The last finals of the semester are now in the rearview mirror, the Christmas holiday is just days away, and the world seems to be on fire, as it always does in the age of 24/7 news and endless connectivity. In lieu of all the various law-related posts that have been percolating over the last few weeks that I have not yet had a chance to formulate and write up, I want to reflect ever so briefly on the season we find ourselves in.
A number of traditional passages of Scripture get bandied about this time of year.
Therefore the Lord himself will give you a sign. Look, the young woman is with child and shall bear a son, and shall name him Immanuel.
For a child has been born for us, a son given to us; authority rests upon his shoulders; and he is named “Wonderful Counselor, Mighty God, Everlasting Father, Prince of Peace.” His authority shall grow continually, and there shall be endless peace for the throne of David and his kingdom. He will establish and uphold it with justice and with righteousness from this time onward and forevermore.
Christians believe that these statements from the prophet Isaiah came to fruition in Jesus of Nazareth.
Now the birth of Jesus the Messiah took place in this way. When his mother Mary had been engaged to Joseph, but before they lived together, she was found to be with child from the Holy Spirit. Her husband Joseph, being a righteous man and unwilling to expose her to public disgrace, planned to dismiss her quietly. But just when he had resolved to do this, an angel of the Lord appeared to him in a dream and said, “Joseph, son of David, do not be afraid to take Mary as your wife, for the child conceived in her is from the Holy Spirit. She will bear a son, and you are to name him Jesus, for he will save his people from their sins.” All this took place to fulfill what had been spoken by the Lord through the prophet. “Look, the virgin shall conceive and bear a son, and they shall name him Emmanuel,” which means, “God is with us.”
It’s lovely this time of year, what with trees and lights popping up everywhere as we go about our day-to-day lives. And these Scripture passages are small, anodyne talismans that mark our advent calendars and church services.
But it is easy to lose sight of the point when we are contemplating creche scenes, holiday parties, and family get togethers.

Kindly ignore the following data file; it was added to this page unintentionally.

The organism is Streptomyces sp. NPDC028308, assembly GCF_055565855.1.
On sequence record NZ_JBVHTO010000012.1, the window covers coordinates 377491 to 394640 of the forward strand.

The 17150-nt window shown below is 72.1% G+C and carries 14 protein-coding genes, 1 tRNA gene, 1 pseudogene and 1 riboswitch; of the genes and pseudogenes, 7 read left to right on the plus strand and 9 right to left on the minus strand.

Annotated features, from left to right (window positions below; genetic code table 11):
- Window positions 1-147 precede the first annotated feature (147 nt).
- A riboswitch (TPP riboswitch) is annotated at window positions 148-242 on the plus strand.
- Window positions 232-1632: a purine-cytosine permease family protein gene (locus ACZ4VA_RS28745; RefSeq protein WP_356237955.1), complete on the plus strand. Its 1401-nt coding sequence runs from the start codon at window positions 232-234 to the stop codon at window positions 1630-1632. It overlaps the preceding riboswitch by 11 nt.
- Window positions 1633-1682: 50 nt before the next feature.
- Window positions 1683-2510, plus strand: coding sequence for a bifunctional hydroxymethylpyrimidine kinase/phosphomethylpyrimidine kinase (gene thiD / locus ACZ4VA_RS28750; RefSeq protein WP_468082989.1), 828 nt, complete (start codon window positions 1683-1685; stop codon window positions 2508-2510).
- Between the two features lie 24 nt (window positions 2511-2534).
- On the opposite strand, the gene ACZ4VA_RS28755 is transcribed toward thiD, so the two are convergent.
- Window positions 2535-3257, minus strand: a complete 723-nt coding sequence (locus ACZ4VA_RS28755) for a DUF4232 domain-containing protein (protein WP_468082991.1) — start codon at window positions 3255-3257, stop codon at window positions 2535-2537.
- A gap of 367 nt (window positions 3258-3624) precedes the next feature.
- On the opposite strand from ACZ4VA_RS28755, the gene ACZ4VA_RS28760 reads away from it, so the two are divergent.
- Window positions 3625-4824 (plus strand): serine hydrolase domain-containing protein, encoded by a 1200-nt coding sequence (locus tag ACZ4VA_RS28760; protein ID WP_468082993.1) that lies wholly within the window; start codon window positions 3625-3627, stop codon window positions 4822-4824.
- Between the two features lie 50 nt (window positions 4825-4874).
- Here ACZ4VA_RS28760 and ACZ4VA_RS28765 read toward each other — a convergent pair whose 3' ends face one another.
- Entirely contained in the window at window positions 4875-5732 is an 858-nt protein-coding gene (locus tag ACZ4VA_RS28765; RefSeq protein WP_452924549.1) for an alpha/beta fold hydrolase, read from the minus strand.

But there will be no gloom for those who were in anguish. . . . The people who walked in darkness have seen a great light, those who lived in a land of deep darkness-on them light has shined. . . . the yoke of their burden, and the bar across their shoulders, the rod of their oppressor, you have broken . . . .
There is much darkness in the world today, as there was when Jesus of Nazareth entered the world. And he took it upon himself to go to the broken and assure them that there was hope.
When he came to Nazareth, where he had been brought up, he went to the synagogue on the sabbath day, as was his custom. He stood up to read, and the scroll of the prophet Isaiah was given to him. He unrolled the scroll and found the place where it was written: “The Spirit of the Lord is upon me, because he has anointed me to bring good news to the poor. He has sent me to proclaim release to the captives and recovery of sight to the blind, to let the oppressed go free, to proclaim the year of the Lord’s favor.” And he rolled up the scroll, gave it back to the attendant, and sat down. The eyes of all in the synagogue were fixed on him. Then he began to say to them, “Today this scripture has been fulfilled in your hearing.”
That is the good news, or “gospel,” that he preached as he wandered about the land of Israel roughly two thousand years ago. And that is the good news he has tasked his followers with spreading to the world at large.
Jesus came and said to them, “All authority in heaven and on earth has been given to me. Go therefore and make disciples of all nations, baptizing them in the name of the Father and of the Son and of the Holy Spirit, and teaching them to obey everything that I have commanded you. And remember, I am with you always, to the end of the age.”
As we head into the Christmas holiday and enjoy the comfort of warm homes, the company of family and friends we love and cherish, seemingly endless food spreads, and gifts abounding, may we take more than a moment to remember those whose homes have been bombed out, who have lost their family and friends, and who are subsisting from day-to-day and do not know if there will be a “tomorrow.” May we find a way to do something to help those in need, right around the corner and on the other side of the world. May we ease the burdens of others whenever we find them. May we bring the “good news” that we believe to those who are desperately in need of it. There’s much to do and never enough time to do it.
The one who testifies to these things says, “Surely I am coming soon.” Amen. Come, Lord Jesus!